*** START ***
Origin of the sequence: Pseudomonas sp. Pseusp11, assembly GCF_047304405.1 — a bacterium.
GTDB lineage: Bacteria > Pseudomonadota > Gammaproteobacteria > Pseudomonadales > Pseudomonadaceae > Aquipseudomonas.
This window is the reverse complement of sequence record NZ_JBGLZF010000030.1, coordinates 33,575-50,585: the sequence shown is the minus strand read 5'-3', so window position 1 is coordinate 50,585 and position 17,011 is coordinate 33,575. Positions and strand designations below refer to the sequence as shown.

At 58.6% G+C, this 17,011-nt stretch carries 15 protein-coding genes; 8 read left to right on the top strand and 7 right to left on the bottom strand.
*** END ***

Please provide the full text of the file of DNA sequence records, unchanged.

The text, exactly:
Origin of the sequence: Pseudomonas sp. Pseusp11, assembly GCF_047304405.1 — a bacterium.
GTDB lineage: Bacteria > Pseudomonadota > Gammaproteobacteria > Pseudomonadales > Pseudomonadaceae > Aquipseudomonas.
This window is the reverse complement of sequence record NZ_JBGLZF010000030.1, coordinates 33,575-50,585: the sequence shown is the minus strand read 5'-3', so window position 1 is coordinate 50,585 and position 17,011 is coordinate 33,575. Positions and strand designations below refer to the sequence as shown.

At 58.6% G+C, this 17,011-nt stretch carries 15 protein-coding genes; 8 read left to right on the top strand and 7 right to left on the bottom strand.